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The Reality of Later Life Divorce
Later life divorce is becoming more and more common, with one in four divorces in the UK occurring after the age of 50. Once the children have left home and we approach our ‘golden years’, it is perhaps inevitable that some couples will rethink their marriage and realise that it has run its course. The impact of COVID-19 has only fuelled this trend with divorce enquiries increasingly significantly since the first lockdown.
Regardless of whether it’s your choice or your spouse’s to divorce and whether or not your separation is amicable, this is likely to be an exceptionally challenging time. There is so much to think about when going our separate ways and while it’s easy to get overwhelmed by the emotional impact, it’s essential to safeguard your financial wellbeing and protect your future.
This is especially pertinent for later life divorcees as the question of financial security in retirement looms more closely. Divorce during these years may be more of a struggle because it comes at a time when you’re expecting to wind down and enjoy a smooth path to retirement. That being said, there is little time to waste when dealing with the emotional rollercoaster of divorce because time is of the essence when it comes to creating the best chance of good financial outcomes.
The good news is that the link between financial security and emotional wellness should not be underestimated – getting in control of the practicalities during the earlier stages of divorce may mean letting go of certain dreams you had as a couple but this will help you to heal and establish yourself more securely in the long run.
Make contact with a financial adviser early on during the process to ensure that you can reset your financial goals. This will mean reconsidering your financial objectives as an individual – working out what is fair and realistic once the assets, savings, investments and finances are divided. There will be the legal costs of the divorce itself to think about as well as questions about how to divide key assets such as the family home and long-term savings, and deal with any outstanding debt. This all needs to be taken into account when establishing your new financial normal.
Grey Divorce and the Gender Divide
With so-called ‘grey divorces’ a growing trend, the divorce gender divide remains as research shows that women, especially older women, will often be financially impacted more seriously than men in the event of a divorce. But this doesn’t mean that women should compromise themselves financially.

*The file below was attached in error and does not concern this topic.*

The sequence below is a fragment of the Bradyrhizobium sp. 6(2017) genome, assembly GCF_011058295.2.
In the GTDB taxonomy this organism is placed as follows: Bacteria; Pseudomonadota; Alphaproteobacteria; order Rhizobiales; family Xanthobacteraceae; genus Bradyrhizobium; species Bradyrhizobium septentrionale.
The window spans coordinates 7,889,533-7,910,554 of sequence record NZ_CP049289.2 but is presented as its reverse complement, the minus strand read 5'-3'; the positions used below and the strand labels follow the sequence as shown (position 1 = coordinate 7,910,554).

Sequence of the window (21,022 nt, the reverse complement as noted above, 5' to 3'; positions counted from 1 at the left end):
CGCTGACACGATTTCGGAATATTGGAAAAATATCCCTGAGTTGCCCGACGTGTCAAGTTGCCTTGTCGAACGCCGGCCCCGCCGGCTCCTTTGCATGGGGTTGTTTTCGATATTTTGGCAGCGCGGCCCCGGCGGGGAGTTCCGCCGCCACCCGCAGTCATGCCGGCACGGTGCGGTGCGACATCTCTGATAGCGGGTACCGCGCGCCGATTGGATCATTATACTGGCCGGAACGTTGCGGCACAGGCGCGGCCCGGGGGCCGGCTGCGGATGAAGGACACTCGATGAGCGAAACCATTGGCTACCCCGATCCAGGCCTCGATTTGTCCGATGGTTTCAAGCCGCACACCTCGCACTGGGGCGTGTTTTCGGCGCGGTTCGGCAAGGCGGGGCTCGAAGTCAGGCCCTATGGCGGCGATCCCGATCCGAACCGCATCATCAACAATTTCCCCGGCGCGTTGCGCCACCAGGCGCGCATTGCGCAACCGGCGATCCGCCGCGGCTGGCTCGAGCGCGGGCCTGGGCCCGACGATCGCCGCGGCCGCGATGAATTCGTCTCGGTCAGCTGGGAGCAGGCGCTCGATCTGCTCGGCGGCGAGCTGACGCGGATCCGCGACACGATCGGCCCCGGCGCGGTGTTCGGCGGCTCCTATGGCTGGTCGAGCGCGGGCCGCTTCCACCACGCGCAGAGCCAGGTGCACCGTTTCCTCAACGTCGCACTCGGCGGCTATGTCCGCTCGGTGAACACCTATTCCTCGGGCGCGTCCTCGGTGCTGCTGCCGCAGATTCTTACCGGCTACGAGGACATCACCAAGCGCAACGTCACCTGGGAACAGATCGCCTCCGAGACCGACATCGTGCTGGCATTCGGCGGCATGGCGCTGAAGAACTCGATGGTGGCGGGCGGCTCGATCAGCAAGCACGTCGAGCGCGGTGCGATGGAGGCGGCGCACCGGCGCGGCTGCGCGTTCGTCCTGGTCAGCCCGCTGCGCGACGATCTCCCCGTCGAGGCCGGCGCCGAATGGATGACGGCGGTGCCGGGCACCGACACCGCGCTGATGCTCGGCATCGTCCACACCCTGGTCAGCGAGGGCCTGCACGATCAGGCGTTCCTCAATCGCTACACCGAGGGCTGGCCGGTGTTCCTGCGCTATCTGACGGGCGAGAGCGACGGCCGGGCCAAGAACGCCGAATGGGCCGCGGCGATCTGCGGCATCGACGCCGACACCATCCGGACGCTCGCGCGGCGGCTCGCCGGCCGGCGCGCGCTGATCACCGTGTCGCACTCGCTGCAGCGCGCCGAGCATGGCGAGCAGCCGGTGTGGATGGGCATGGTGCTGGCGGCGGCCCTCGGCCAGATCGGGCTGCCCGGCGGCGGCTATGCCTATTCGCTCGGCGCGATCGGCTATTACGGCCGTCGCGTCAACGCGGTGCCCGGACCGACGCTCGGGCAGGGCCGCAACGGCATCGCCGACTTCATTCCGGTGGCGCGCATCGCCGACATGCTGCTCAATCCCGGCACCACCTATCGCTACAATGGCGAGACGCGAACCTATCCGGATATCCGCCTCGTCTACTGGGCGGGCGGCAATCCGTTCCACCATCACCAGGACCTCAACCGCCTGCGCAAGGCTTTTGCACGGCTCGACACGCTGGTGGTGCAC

Pensions is one key area that financial advisers will address to ensure that women get a fair deal. Why? Because women are more likely to have smaller pension savings – an average of £70,000 less at retirement than men – due to the gender salary divide as well as more time spent out of the workplace due to home and childcare duties, and responsibilities for other family members.
Many grey divorcees are part of a generation where women commonly gave up their careers to be homemakers after which the burden of caring responsibilities made a (full) return to the workplace difficult or even impossible. Other women of this generation may not have had a career at all and, after relying financially on their spouses for years, the transition to single life – and single financial life – will come as even more of a shock.
Research shows that women are more likely to waive their rights to their partner’s pension than men (28% of women compared to 19% of men) in the event of divorce as the emotional cost of battling over the finances is just too high. This is particularly concerning as women are twice as likely than men to see their household incomes fall by a third in the year following their divorce. We need to consider the fact that women have a longer life expectancy and therefore more years in which savings will be utilised. Grey divorcees also face the issue that time is not on their side when it comes to making up any shortfall in income following a divorce.
As advisers, our team at Vintage Wealth Management offer a sensitive yet practical approach when helping our clients to navigate the impact of divorce on their financial planning. Our holistic approach means that you will be able to stay on track with your financial goals whilst minimising the stress and anxiety associated with later life divorce for a smoother pathway to a strong financial future.